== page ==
If the environment is overcharging the abilities of the gene set, then the plant seems simply to split up in different lines of development (??), although keeping the, during evolution silenced gene sets, or inactivated subprograms.

Now and then, trigger events, like stress or chemical influence, or not compatible gene sets in hybridizations, cause those silenced subprograms to activate and express themselves causing to see, what

North American Biochar Conference: Proceedings Available
October , 2009

Conference Sessions, Papers and Presentations are now available for the North American Biochar Conference9 - 12 August, 2009

http://cees.colorado.edu/northamericanbiochar.html

Biomass Heating System and Biochar
Burt's Greenhouse , Kingston, Ontario, Canada
http://www.burtsgh.com/index.php/environmental/biomass/

"Since 2005 Burt's Greenhouses have been heating their greenhouses with Biomass. What is Biomass? In our case it is wood. We burn waste wood (wood collected from construction, furniture manufactures, skids, etc. It this wood were not used in this way it would likely be land-filled.

Nando M. Breiter
The CarbonZero Project

0736 shows my kiln, filled with wood to char. Nevermind that it looks a little blacked ( ... aborted previous attempt)

0737 shows the new cover I cut this afternoon, from 3mm sheet steel

0738 shows some firebricks arranged on top of the cover, it's weighted to help seal it. The fact that it's not screwed or clamped down allows for a simple pressure relief valve that won't get clogged with tar.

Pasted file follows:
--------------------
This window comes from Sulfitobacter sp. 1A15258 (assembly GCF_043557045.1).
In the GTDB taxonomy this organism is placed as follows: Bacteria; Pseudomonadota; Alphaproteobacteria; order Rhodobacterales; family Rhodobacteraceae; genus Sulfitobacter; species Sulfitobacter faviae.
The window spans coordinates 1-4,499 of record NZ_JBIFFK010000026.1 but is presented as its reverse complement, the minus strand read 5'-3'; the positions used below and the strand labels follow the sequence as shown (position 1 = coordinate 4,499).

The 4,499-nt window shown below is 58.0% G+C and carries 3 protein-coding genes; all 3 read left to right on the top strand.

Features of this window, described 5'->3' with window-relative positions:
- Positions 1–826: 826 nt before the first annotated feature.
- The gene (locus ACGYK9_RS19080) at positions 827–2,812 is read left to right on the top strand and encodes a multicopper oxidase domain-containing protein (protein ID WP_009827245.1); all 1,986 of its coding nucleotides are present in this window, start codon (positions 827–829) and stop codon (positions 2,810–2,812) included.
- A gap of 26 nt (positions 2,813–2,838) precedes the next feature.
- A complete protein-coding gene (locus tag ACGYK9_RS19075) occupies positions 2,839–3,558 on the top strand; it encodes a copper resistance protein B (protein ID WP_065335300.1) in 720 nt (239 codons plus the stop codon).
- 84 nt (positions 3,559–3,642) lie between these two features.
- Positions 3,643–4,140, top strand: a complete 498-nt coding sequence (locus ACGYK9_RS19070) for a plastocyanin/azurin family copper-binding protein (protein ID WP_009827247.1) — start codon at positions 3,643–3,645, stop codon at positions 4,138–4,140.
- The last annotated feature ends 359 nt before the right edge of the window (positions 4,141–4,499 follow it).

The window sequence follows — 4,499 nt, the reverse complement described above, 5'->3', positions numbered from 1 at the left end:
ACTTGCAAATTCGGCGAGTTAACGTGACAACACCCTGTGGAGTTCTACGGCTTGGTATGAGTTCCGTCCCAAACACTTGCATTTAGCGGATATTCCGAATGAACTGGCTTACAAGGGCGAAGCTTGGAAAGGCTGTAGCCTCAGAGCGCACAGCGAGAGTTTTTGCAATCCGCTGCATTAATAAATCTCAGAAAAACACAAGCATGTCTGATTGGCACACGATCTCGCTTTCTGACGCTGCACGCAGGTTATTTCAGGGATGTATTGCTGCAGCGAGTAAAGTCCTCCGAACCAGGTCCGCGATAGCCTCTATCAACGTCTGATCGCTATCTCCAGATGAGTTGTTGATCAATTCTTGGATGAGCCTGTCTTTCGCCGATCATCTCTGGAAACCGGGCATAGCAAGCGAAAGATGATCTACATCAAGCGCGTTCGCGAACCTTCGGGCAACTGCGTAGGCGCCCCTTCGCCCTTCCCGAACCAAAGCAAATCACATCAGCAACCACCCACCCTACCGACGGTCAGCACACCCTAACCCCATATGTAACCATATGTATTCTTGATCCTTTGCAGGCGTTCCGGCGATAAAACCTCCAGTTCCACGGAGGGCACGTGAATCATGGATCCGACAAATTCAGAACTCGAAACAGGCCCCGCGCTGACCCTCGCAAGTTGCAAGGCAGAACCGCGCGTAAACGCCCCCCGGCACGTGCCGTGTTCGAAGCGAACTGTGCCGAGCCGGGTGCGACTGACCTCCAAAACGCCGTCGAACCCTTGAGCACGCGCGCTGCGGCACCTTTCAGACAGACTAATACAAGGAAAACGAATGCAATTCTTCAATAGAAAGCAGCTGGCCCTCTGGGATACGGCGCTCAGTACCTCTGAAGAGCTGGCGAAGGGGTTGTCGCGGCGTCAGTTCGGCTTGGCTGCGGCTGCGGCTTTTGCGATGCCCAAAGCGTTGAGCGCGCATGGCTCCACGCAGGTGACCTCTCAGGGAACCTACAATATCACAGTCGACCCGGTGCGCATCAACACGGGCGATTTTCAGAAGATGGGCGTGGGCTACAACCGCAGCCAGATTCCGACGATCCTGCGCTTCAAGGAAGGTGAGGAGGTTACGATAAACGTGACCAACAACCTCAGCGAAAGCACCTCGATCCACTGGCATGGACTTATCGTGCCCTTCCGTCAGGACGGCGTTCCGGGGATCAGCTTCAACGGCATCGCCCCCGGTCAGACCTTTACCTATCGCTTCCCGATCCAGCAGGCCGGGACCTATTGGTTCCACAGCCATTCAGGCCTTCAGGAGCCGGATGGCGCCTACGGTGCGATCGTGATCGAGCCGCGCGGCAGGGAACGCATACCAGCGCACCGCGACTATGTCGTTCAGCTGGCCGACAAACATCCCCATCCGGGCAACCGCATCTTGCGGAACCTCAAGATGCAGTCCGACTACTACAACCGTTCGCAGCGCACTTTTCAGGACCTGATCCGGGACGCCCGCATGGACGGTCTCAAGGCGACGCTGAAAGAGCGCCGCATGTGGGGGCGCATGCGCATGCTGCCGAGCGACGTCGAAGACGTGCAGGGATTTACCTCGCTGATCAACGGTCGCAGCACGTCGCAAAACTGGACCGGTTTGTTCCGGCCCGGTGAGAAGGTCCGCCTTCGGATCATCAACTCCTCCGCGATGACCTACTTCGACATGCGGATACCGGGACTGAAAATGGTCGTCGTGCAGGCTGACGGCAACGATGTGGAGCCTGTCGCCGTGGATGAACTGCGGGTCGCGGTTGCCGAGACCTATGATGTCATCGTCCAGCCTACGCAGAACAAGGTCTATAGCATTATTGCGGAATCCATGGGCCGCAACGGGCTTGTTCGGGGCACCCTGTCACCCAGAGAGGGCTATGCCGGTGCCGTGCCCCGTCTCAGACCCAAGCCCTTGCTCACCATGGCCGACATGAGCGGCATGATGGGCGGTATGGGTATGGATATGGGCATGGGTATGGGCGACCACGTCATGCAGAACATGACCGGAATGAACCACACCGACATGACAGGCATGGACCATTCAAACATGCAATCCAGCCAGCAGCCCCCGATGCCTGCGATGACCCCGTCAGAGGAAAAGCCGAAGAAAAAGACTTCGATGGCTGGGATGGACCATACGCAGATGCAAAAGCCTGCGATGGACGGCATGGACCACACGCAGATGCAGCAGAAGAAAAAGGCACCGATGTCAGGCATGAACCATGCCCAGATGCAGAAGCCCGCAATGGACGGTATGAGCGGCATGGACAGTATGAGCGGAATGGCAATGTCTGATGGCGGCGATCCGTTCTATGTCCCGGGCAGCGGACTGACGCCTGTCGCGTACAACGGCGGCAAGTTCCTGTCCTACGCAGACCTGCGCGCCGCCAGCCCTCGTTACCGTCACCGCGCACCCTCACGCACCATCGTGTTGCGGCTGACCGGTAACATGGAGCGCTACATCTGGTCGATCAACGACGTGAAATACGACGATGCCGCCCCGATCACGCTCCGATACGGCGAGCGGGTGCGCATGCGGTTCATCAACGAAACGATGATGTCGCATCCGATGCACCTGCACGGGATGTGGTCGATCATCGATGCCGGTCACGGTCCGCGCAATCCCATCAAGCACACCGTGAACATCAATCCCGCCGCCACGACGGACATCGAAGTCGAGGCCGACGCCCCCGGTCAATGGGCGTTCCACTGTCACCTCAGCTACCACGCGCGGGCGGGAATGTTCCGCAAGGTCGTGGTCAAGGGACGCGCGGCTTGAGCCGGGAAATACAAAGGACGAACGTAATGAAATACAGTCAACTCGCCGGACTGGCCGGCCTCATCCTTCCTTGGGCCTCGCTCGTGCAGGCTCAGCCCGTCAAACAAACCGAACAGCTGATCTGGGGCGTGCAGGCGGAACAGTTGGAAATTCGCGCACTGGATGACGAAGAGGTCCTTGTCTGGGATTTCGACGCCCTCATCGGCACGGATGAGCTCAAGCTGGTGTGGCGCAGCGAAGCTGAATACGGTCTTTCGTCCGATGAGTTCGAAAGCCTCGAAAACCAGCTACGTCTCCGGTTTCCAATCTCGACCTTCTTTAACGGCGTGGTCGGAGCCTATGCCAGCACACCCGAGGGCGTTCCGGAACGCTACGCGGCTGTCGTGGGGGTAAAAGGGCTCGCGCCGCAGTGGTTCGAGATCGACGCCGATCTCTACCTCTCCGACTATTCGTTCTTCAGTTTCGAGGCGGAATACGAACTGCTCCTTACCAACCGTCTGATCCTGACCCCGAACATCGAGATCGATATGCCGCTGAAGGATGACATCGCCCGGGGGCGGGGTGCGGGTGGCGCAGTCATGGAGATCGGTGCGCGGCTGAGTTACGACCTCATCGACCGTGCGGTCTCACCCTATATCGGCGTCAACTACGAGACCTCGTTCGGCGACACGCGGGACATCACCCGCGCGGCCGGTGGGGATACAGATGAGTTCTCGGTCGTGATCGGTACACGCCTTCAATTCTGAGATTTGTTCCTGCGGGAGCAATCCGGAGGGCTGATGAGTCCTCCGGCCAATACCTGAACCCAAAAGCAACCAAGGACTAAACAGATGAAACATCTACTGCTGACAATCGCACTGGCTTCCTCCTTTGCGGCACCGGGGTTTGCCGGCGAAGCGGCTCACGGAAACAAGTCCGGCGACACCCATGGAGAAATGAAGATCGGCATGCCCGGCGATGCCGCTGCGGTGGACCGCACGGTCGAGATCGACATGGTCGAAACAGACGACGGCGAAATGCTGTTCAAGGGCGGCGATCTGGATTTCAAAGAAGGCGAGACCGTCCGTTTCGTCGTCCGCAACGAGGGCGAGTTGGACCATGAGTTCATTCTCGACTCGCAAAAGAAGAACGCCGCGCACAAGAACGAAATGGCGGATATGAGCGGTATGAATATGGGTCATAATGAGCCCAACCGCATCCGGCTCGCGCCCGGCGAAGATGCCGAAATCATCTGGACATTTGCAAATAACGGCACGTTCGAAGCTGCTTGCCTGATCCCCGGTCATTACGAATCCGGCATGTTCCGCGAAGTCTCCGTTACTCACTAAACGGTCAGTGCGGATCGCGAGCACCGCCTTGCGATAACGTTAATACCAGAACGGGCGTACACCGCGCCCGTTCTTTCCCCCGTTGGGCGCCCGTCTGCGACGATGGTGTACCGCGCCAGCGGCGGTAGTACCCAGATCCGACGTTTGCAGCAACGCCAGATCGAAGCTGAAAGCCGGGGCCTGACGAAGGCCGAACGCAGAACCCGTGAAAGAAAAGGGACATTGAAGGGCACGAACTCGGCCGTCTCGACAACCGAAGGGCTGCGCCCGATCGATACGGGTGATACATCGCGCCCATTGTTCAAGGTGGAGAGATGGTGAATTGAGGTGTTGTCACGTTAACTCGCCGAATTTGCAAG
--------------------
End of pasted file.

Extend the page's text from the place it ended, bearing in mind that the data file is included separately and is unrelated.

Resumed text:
0739 shows the planned positioning of an afterburner, centered on the cover plate

0740 shows the stove pipe chimney on top of the afterburner.

The retort is surrounded with firebrick and heated from below, using a bit of firewood. It's an air tight process, rather than a restricted oxygen flow process. This allows close control of the pyrolysis temperature.

Biochar on the Farm
Josh Frye, International Biochar initiative, October 14, 2009

Erich Knight, Musical Inspiration

Clock is Tickin' (Bio-Char rap funk blues)

Words by: Don Steck, Tracy Rush, Erich Knight
Music by: Tracy Rush, Don Steck, Frank Skavenski

IBI Conference Updates
Hugh McLaughlin, PhD, PE, Paul S. Anderson, PhD, Frank E. Shieldsand Thomas B. Reed, PhD

After much expansion and refinement, the final copy (Version 2) of the "All Biochars..." paper has been released back to the NABC (North America Biochars Conference, Boulder Colorado, August 2009) for inclusion in their proceedings.

ABSTRACT

The use of charcoal as a soil amendment and for CO2 sequestration raises many questions about the characteristics of those

MAKING BIOCHAR: with Peter Hirst of New England Biochar

Many thanks to George Packard of Parrot Creek Productions, Warner, New Hampshire for some really fine work. This is the short version of greater works in progress. Very well done by George and much appreciated.

Peter Hirst

Nikolaus Foidl, September, 2009

Some Photos which prove that normal 450 degree Saligna char for barbequu use is quite bug friendly, housing demand for three different bugs is high and the bugs are still alive after digging through and forming there pupae. So high toxicity of the volatiles or the char it self seems to be an issue to overcome by some bugs. ( or its an other urban myth to be busted?) If a swiss cheese would look like this the would advertise him as an aerogel.
Please add the photos to your collection in the bio char list.
With my best regards Nikolaus